Museo Archeologico Nazionale della Valle Camonica
The Museo Archeologico Nazionale della Valle Camonica (National Archaeological Museum of Valle Camonica) collects and promotes the archaeological heritage of the Roman period coming from Cividate Camuno and the entire area. In addition, the museum serves as a connection with the different archaeological sites of the Roman age present in the vicinity.
Cividate Camuno is located in the middle Valle Camonica, south of Breno, where important remains of the ancient settlement of the valley were found on the hill of the castle, including traces of Neolithic presence and the remains of terraces and huts of the Copper Age. At the end of the 1st century B.C., as part of the process of conquest and Romanisation of the Alps, an actual city was founded near the Oglio river. The city’s theatre and amphitheatre, thermal bath buildings, numerous private buildings and necropolises have been brought to light.
The forensic area developed at the foot of the Santo Stefano hill, also along the Oglio river. Here, remains of a more ancient prehistoric settlement were excavated, dating back to the Upper Palaeolithic but including numerous subsequent phases.
Inaugurated in 1981, the museum underwent an expansion in 2010 with the addition of a new exhibition and educational space, and in 2011 with the creation of a new exhibition itinerary dedicated to the rich decorative apparatus of a domus excavated in the area of the forum.
The museum is divided into four sections: the territory, the Roman city, the room of gods and heroes, and the necropolises. The itinerary is completed by a room dedicated to domestic life in smaller settlements. Finds of extraordinary importance include the two large statues that dominate the room dedicated to the gods and heroes: the statue of the goddess Minerva and a statue found in the forensic area of Cividate Camuno in 2004, representing a male character portrayed in a heroic pose.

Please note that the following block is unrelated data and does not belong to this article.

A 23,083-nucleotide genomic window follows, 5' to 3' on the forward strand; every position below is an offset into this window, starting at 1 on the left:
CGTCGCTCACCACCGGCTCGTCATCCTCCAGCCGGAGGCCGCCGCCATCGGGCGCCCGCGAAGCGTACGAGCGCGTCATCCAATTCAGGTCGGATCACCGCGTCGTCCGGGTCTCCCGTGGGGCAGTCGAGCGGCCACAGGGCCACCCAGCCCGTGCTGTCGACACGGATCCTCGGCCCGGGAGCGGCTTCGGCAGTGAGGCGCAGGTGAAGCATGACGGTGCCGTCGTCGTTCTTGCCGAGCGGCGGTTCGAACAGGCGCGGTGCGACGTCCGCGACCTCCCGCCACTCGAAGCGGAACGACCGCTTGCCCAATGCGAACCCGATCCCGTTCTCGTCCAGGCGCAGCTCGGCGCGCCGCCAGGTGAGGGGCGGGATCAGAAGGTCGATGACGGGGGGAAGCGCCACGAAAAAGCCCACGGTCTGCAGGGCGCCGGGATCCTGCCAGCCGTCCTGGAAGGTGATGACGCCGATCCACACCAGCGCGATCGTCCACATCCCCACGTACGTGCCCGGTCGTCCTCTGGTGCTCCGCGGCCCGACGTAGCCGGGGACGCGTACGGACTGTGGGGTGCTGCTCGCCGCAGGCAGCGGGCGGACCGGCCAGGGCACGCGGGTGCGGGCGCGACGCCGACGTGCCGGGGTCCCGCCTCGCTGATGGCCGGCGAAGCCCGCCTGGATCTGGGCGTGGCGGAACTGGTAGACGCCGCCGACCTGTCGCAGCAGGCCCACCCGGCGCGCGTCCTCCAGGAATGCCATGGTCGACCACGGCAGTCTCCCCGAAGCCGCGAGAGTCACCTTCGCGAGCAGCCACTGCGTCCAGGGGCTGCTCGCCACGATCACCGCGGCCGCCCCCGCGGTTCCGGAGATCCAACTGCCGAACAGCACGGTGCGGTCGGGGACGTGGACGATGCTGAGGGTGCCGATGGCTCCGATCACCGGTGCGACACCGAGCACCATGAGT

Large architectural elements from the area of the forum and from the theatres are situated in the outer garden.
Statue of Minerva Hygeia
The statue depicts Minerva, the most important deity of the Valle Camonica in Roman times. Probably dating back to the Augustan age, it was discovered in 1986 in Breno, in a sanctuary dedicated to the goddess. Its typology is that of the Athena Hygeia of the Phidiac type, of which, however, only the helmet with Sphinx is preserved.
The mosaic floors, dating from the 1st and 2nd centuries A.D., come from the city’s public baths. The first is simpler, with geometric motifs in black and white tesserae; the second also presents touches of orange and brown and more complex motifs, including Solomon’s knot, the symbol of alliance and union.
The wooden door from the house of Pescarzo at Capo di Ponte is an exceptional find. Dating to the period between the 2nd and 1st centuries B.C., it is made of three larch wood planks placed side by side. It is one of the most well preserved ancient doors of the entire Alpine area.
Statue of hero
The statue made of local marble was discovered in 2004 in the forensic area of the Roman city. It represents a male character, perhaps Drusus Minor (15 B.C.-23 A.D.), portrayed in a heroic pose according to the schema of images of emperors or persons of imperial rank in the 1st century A.D.
Plaque from Breno-Spinera
Dating back to the 5th century B.C., the pendant-amulet is composed of a bronze plaque depicting a schematic figure on a “solar boat” with the head of an aquatic bird. Filled with strong symbolic meanings, it perhaps depicts the image of the indigenous female deity linked to the cult of the waters.
The treasure of Braone
Comprising nine gold coins (solid), it was found by chance at Braone in November 1956 inside a lead case. The coins date back to the late 5th and early 6th centuries A.D.
Via Roma, 29
25040 Civitade Camuno
No profit/donation museum, gallery